I need some good book recommendations for both vegetable gardening and
general landscape style gardening. I live in Western MA and would love to
start gardening, but am kind of can't figure out where to even start. My
biggest area of concern right now, is the front of my house, which has NO
landscaping and receives very little sunlight.
If you have a local lending Library then why not brows their gardening
books, borrow ones you like the look of, and when you find a book/s you
don't want to take back then go out and buy that /those book/s
The 'Victory Garden' books should be apropos, although western MA may
be entirely different than the Boston area. I find them quite useful
quite a distance south -- I just make adjustments in the times for
sowing, setting out, etc.
On Fri, 13 Feb 2004 13:20:12 -0500, Floreksa wrote:
Piet Oudolf has a series of books about natural gardens. "Gardening with
Grasses" is quite good. The premise is to use a variety of ornamental
grasses as the backbone of the garden and plug holes with perennials and
Your local county extension office should be able to guide you. An
established botanic garden usually comes with a collection of books and
folks with know-how.
Volunteering at at a garden is a hands-on approach to learning. Master
gardening programs are offered throughout the country through local
extension offices. Garden expos are another source.
Gardens do not grow from books unless the books are being used as compost.
What you need is a car, bicycle or a pair of feet. You need to travel around
your area. Take a local map and draw a circle that is 40 miles in diameter
with your house at the center. Then drive, bike or walk around the streets
that are in that circle. Look for yards that resemble yours in shape, size,
lighting, and irrigation. Look for plants and trees in those yards that you
like. Pay attention to the size of the mature plants. Look at the hardscape
and statuary. Then go home and think about what you'd like your front yard
to look like. Think about the things you say in other landscapes that would
work in yours. Come up with several plans and draw them on paper. Then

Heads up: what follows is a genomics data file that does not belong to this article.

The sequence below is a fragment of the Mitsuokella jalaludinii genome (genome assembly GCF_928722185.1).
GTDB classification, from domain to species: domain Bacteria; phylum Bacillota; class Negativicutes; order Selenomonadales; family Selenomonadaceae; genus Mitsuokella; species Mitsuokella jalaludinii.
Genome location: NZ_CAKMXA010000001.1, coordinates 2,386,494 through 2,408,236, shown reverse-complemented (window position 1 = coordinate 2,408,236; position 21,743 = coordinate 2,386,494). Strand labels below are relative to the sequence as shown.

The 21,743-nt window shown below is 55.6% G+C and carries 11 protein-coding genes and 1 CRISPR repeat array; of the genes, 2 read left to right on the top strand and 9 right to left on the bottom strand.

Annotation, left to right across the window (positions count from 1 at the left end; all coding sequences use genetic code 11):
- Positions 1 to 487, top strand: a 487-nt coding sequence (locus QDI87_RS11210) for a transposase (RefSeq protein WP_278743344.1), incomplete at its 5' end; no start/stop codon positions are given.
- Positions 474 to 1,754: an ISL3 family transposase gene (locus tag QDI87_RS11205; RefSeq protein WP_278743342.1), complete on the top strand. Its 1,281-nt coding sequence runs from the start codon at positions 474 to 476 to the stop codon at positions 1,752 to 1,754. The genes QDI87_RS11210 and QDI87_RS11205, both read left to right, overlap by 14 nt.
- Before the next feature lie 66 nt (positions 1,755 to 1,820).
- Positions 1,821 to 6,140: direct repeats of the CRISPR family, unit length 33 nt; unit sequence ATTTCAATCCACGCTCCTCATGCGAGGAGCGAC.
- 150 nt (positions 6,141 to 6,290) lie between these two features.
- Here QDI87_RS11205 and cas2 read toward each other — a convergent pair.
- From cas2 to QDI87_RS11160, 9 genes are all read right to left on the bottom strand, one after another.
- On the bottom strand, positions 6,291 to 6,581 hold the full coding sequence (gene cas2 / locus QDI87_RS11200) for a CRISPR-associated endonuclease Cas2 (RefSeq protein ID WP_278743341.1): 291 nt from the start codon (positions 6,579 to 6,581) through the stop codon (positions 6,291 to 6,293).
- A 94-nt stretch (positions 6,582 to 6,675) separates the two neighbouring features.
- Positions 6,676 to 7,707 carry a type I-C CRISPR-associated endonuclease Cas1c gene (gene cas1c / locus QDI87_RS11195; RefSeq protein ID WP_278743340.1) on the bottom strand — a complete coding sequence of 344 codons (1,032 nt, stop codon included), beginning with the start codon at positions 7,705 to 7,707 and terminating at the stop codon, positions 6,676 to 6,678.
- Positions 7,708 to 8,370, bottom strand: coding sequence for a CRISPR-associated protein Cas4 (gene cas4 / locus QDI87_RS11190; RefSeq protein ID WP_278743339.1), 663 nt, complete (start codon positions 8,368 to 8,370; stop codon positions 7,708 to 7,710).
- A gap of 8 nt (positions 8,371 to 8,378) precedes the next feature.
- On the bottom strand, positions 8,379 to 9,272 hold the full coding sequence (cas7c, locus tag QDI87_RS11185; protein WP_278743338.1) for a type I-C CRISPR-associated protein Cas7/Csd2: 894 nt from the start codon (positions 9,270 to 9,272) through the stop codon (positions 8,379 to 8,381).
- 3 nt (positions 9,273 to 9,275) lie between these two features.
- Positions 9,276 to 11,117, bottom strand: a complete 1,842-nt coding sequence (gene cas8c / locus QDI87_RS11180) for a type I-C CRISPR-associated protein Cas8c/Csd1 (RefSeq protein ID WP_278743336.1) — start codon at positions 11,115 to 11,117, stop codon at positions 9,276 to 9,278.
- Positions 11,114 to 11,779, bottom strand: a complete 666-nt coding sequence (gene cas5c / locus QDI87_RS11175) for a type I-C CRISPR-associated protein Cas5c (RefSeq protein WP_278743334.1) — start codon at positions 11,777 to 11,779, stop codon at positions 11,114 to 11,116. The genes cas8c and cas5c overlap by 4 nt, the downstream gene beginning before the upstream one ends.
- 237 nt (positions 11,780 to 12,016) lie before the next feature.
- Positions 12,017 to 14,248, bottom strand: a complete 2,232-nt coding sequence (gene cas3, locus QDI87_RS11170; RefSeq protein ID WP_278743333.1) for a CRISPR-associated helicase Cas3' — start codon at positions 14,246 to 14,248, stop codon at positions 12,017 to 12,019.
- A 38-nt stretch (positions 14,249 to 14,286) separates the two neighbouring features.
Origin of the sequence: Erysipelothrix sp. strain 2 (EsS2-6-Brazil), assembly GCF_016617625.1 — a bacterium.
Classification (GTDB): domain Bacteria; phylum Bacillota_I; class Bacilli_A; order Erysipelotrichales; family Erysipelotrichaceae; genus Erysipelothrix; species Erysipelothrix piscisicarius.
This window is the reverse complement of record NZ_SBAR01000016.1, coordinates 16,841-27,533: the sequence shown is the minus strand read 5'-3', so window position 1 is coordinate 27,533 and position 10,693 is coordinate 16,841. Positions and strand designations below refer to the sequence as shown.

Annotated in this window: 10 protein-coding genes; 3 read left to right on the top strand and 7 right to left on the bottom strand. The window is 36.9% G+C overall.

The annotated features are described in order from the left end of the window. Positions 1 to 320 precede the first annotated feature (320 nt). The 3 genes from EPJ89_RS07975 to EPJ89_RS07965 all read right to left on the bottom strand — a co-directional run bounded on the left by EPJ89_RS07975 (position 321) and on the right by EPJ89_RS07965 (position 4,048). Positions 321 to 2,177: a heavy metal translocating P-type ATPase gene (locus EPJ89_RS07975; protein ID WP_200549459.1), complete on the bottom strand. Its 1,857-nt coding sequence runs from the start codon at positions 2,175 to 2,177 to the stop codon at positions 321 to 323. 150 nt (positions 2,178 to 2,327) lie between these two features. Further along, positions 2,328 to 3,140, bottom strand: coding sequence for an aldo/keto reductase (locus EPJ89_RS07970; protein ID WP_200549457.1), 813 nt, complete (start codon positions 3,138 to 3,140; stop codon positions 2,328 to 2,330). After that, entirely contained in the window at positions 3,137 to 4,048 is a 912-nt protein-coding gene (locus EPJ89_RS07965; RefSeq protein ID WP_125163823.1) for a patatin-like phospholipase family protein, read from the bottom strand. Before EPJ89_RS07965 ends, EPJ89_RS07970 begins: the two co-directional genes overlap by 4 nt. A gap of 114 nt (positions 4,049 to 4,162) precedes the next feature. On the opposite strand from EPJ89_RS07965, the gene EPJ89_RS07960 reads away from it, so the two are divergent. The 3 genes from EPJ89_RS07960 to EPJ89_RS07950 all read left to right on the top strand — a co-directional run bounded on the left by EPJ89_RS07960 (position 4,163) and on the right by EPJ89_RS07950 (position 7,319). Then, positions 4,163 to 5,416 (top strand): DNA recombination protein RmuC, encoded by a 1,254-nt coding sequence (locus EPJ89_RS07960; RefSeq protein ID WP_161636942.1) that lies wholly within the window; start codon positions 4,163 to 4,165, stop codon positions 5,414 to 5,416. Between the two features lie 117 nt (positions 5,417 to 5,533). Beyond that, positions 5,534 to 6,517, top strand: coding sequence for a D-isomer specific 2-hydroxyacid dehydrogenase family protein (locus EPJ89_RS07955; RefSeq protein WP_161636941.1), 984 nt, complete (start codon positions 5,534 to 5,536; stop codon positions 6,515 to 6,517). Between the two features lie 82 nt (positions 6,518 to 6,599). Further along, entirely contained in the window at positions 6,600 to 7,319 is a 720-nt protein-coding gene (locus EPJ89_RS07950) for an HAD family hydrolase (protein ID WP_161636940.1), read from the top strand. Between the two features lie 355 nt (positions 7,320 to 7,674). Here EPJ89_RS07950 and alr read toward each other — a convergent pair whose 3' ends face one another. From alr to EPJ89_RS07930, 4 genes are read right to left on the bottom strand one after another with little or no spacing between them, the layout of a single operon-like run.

either get a professional to plant it or do it yourself after you get some
sage advice from the local garden center when you buy the plants.
Now, vegetable gardens... I grew up in suburban and then rural New Jersey
which has a climate somewhat the same as Western MA. We don't get as much
snow but our winters are about the same. Every house I lived in I built a
vegetable garden that provided WAY more food than our family and friends and
neighbors could eat. So... here are some simple guidelines for the vegetable
1) Full sun - put the garden on the south side of the house and let that
stuff cook in the sun!
2) Good soil - my standard garden was 8' wide by 24' long. Into it I mixed
300 pounds of chicken manure in the late fall of only the first year I was
going to plant.
3) Good water - setup a simple mist system with a timer. 4 heads for my
standard size (above).
4) Raise it up to let it drain - my garden was built out of 8x8 timbers
stacked 5 high to 3-1/2' above the ground.
5) Raise it up to save your back.
6) Plant ONLY the stuff you like to eat. Forget about what your friends and
neighbors like, you are going to eat the bulk of it. So if you don't like
Brussel sprouts then don't plant them.
7) Plant as much as possible from seedlings you buy in a good local nursery.
Forget about waiting for seeds to germinate, you want results!
8) Don't plant cannabis in your garden. You're way too far north.
Being a newbie myself, two books really helped me out when I started